4. GA: Civil Liberties Groups Ask Federal Judge to Block Ga. Law Targeting Illegal Immigrants : http://www.washingtonpost.com/national/federal-judge-to-hear-arguments-on-attempt-to-block-new-ga-law-targeting-illegal-immigrants/2011/06/20/AGJr0XcH_story.html — Civil liberties groups argued Monday that Georgia’s law cracking down on illegal immigration should not take effect until a lawsuit challenging it as unconstitutional is resolved, and a judge said he likely would rule on that request before the law takes effect. The lawsuit asks a judge to find the law unconstitutional and to prevent its enforcement.
5. GA: Georgia Puts Probationers to Work in Fields After Farmers Complain About Immigration Crackdown : http://www.washingtonpost.com/business/industries/georgia-puts-probationers-to-work-in-fields-after-farmers-complain-about-immigration-crackdown/2011/06/22/AGasXWfH_story.html — It’s 3:25 p.m. in a dusty cucumber field in south Georgia. A knot of criminal offenders who spent seven hours in the sun harvesting buckets of vegetables by hand have decided they’re calling it quits — exactly as crew leader Benito Mendez predicted in the morning.Unless the cucumbers come off the vine soon, they will become engorged with seeds, making them unsellable.
ININ : Federal Judge Criticizes State’s New Immigration Law : http://www.indystar.com/article/20110621/NEWS05/106210330/Federal-judge-criticizes-state-s-new-immigration-law?odyssey=nav|head — The controversial state immigration law that faced widespread criticism during the legislative session took another beating in federal court Monday. U.S. District Judge Sarah Evans Barker grilled a deputy attorney general for roughly an hour about how exactly the state could enforce the legislation without running afoul of federal law and international treaties.
MD: DREAM Act Opponents Pass First Test : http://www.washingtontimes.com/news/2011/jun/7/dream-act-opponents-pass-first-test/ — Organizers of a petition to repeal Maryland’s Dream Act notched an important victory Tuesday, as they received an official go-ahead to continue their signature drive through the end of June. The state Board of Elections confirmed Tuesday morning it has validated more than 21,000 signatures on the petition to block the law allowing in-state tuition for some illegal immigrants.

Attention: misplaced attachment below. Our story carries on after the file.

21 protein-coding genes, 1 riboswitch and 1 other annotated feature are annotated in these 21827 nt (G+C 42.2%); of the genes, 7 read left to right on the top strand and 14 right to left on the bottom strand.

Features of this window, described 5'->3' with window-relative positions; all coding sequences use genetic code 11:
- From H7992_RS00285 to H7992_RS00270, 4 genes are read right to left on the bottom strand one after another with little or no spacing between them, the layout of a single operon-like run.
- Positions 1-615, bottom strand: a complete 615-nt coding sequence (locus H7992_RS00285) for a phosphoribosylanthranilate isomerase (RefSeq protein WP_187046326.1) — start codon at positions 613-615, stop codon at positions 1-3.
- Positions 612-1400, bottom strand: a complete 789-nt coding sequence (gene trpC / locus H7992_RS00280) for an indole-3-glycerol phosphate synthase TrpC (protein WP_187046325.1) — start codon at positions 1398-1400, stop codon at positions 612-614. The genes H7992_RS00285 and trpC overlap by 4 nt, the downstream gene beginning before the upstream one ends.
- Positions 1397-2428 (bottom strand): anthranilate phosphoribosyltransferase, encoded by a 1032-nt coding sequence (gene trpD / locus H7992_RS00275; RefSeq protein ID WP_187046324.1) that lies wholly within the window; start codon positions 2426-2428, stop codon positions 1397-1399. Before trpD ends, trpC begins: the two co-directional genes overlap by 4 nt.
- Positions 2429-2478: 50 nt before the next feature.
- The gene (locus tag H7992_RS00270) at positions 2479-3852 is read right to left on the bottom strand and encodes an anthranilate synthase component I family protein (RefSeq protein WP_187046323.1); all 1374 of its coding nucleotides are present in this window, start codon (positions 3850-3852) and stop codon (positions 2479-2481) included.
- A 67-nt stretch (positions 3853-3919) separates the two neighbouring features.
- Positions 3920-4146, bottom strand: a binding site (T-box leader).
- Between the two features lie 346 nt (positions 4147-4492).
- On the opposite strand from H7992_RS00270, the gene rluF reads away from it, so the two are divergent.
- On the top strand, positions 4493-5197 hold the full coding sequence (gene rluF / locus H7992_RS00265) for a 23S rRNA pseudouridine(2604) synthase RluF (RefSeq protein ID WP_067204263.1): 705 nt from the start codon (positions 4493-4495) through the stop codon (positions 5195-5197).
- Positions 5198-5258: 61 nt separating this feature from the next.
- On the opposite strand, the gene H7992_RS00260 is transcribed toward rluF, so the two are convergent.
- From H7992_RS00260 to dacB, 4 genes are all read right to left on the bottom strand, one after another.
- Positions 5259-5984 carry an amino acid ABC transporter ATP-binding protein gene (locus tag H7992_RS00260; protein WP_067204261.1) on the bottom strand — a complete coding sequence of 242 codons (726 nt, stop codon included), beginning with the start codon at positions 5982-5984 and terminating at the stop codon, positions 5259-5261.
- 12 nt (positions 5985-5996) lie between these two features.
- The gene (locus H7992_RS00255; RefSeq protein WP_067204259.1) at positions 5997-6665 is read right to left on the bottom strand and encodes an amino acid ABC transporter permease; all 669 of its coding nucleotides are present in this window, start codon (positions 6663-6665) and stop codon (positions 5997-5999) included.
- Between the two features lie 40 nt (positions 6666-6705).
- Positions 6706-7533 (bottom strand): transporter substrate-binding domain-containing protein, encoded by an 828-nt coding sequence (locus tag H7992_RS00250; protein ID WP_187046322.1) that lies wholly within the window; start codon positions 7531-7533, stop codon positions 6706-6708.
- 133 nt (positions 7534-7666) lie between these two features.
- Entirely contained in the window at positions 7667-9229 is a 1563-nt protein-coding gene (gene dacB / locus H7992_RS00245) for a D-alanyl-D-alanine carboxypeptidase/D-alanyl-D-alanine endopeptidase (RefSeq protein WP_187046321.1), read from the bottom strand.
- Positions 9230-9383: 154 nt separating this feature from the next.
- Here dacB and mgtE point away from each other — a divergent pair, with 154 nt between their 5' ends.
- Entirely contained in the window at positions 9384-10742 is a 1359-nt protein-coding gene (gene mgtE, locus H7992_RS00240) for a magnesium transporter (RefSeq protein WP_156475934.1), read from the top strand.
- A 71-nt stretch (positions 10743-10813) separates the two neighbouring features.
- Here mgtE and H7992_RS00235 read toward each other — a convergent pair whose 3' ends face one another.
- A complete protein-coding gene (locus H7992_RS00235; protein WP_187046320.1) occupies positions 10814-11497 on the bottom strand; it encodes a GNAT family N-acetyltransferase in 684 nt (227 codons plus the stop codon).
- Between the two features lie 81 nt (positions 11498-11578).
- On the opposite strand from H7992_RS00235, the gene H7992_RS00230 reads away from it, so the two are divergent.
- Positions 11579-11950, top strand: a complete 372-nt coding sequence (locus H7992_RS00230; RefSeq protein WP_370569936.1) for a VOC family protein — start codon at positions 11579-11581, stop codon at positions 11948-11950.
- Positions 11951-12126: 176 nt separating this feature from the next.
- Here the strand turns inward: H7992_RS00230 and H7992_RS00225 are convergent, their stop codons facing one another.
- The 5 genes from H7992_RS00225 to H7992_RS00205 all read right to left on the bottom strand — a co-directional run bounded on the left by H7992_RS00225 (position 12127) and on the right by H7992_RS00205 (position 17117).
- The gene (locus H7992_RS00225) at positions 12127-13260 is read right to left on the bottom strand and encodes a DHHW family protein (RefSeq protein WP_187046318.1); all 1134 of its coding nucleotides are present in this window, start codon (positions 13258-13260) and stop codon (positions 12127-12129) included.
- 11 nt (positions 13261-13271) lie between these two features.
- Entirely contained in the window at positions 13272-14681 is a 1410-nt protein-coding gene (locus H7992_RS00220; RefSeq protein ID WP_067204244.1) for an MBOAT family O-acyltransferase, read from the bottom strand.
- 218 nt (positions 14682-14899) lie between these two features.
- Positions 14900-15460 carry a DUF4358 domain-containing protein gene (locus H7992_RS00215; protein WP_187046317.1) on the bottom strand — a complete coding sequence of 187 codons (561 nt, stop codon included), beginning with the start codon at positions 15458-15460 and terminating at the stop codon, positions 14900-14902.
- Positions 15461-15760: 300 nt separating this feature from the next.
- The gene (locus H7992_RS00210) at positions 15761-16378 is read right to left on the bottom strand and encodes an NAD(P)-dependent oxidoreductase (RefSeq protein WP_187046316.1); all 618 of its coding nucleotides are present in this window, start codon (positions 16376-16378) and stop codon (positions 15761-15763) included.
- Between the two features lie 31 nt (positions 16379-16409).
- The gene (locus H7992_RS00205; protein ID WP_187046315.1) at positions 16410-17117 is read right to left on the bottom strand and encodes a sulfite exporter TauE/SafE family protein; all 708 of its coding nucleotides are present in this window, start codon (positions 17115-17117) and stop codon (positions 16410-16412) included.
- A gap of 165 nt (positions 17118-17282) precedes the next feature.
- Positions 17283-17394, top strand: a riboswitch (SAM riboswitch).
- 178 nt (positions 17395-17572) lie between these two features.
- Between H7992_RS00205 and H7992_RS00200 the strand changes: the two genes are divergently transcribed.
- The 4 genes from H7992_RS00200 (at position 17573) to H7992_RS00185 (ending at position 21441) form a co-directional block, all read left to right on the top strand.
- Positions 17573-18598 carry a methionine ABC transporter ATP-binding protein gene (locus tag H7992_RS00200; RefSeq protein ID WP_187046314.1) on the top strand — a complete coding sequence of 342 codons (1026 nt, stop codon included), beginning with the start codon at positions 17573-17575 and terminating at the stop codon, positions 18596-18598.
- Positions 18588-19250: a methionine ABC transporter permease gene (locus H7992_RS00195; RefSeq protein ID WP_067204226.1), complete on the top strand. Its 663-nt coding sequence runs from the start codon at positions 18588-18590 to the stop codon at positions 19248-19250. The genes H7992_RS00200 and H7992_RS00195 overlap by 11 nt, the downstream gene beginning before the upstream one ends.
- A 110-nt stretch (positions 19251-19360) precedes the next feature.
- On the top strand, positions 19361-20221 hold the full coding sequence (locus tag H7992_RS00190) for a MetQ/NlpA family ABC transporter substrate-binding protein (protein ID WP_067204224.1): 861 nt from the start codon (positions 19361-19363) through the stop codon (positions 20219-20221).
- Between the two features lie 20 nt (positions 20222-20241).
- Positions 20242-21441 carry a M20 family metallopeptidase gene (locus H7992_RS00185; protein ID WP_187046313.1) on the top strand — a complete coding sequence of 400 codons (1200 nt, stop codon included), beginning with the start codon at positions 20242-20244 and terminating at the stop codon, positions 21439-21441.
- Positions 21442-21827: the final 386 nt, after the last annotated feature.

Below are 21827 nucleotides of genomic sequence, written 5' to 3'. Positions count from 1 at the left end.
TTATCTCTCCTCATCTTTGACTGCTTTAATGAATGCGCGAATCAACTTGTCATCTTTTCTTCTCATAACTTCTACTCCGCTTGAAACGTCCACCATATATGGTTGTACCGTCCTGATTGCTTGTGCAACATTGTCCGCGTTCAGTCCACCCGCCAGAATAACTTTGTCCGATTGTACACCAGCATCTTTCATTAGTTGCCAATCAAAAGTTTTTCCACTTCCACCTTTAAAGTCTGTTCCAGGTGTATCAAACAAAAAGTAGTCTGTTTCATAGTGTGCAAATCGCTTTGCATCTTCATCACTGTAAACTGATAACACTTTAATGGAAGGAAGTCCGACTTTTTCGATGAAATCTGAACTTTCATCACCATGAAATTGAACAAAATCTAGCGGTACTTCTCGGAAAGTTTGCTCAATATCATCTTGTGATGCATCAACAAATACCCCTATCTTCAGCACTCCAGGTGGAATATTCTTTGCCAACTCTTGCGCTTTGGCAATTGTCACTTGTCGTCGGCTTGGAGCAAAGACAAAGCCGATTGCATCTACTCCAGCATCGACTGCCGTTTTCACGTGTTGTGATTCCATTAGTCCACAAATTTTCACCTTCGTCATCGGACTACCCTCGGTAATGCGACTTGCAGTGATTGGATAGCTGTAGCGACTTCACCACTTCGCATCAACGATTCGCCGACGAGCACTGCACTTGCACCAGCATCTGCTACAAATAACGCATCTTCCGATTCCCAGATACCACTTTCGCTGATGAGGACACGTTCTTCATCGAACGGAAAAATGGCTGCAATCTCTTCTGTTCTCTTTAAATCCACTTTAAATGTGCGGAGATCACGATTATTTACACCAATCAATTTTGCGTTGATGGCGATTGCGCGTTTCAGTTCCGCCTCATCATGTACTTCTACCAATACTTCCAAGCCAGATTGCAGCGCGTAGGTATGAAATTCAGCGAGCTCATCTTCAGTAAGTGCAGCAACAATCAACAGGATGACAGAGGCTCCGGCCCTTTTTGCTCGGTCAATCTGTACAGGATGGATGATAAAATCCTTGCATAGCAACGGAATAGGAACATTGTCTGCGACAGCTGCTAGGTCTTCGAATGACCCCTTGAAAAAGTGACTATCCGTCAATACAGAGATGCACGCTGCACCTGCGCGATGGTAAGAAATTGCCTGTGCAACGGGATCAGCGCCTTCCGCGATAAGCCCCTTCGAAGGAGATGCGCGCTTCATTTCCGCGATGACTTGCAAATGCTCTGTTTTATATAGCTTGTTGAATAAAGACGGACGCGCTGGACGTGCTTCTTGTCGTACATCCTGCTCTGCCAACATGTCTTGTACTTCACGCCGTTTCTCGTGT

CA: Contra Costa Times: Illegal immigration dragnet change moves through state senate : http://www.mercurynews.com/breaking-news/ci_18271710?nclick_check=1 — A movement to permit California cities and counties to drop out of a federal immigration enforcement dragnet moved one step closer to the desk of Gov. Jerry Brown on Tuesday. The state Senate Public Safety Committee voted 5-2 to send the Trust Act on to the Appropriations Committee and eventually a full Senate vote this summer. The Assembly has passed the bill, which would permit the state to modify an agreement with the Department of Homeland Security that allows federal agents to find immigrants held at local jails.more »
Partners in the Fight! — Walgreens to offer HIV testing at Select Walgreens Across the US June 22- June 24th
June 22nd, 2011 at 1:28 pm » Comments (0)
FREE HIV TESTING
In the lead-up to National HIV Testing Day (June 27), select Walgreens locations in major markets will offer free testing as part of the partnership with Greater Than AIDS and in coordination with the U.S. Centers for Disease Control & Prevention (CDC), OraSure Technologies, the National Association of People with AIDS (NAPWA), state and local health departments, and AIDS service organizations.
Testing events will take place Wednesday, June 22 to Friday, June 24 from 3 p.m. to 7 p.m. local time inside select Walgreens retail locations in Atlanta, Chicago, Dallas, Houston, Ft. Lauderdale, Miami, New Orleans, Oakland and San Francisco. For a complete list of participating stores, visit: www.greaterthan.org/walgreens.
No Walgreeens testing site in your area? Look here for more options!
In English: http://www.hivtest.org/
En Español: http://www.hivtest.org/Espanol/Default.aspxmore »
June 20th, 2011 at 9:15 am » Comments (0)
With the addition of Alabama to two other states with strong anti-immigrant laws, we again wonder about the affects on the ccessing health care and disease prevention. Documented individuals who stay and weather the new storms of Alabama and Georgia might still find it difficult to muster the energy to access services. The upcoming sweeps, stops and profiling associated with these laws means many will reduce movement in these states, even with their legal status.
Counteracting these laws in the South, there is movement in the north of the U.S. to opt out of Secure Communities. Secure Communities is a Homeland Security program, supposedly designed to catch hardened criminals, which many state leaders are saying deters the reporting of crimes by immigrants and a is a blow to community safety. The pressure is rising as New York state joins Illinois in speaking out against this federal program.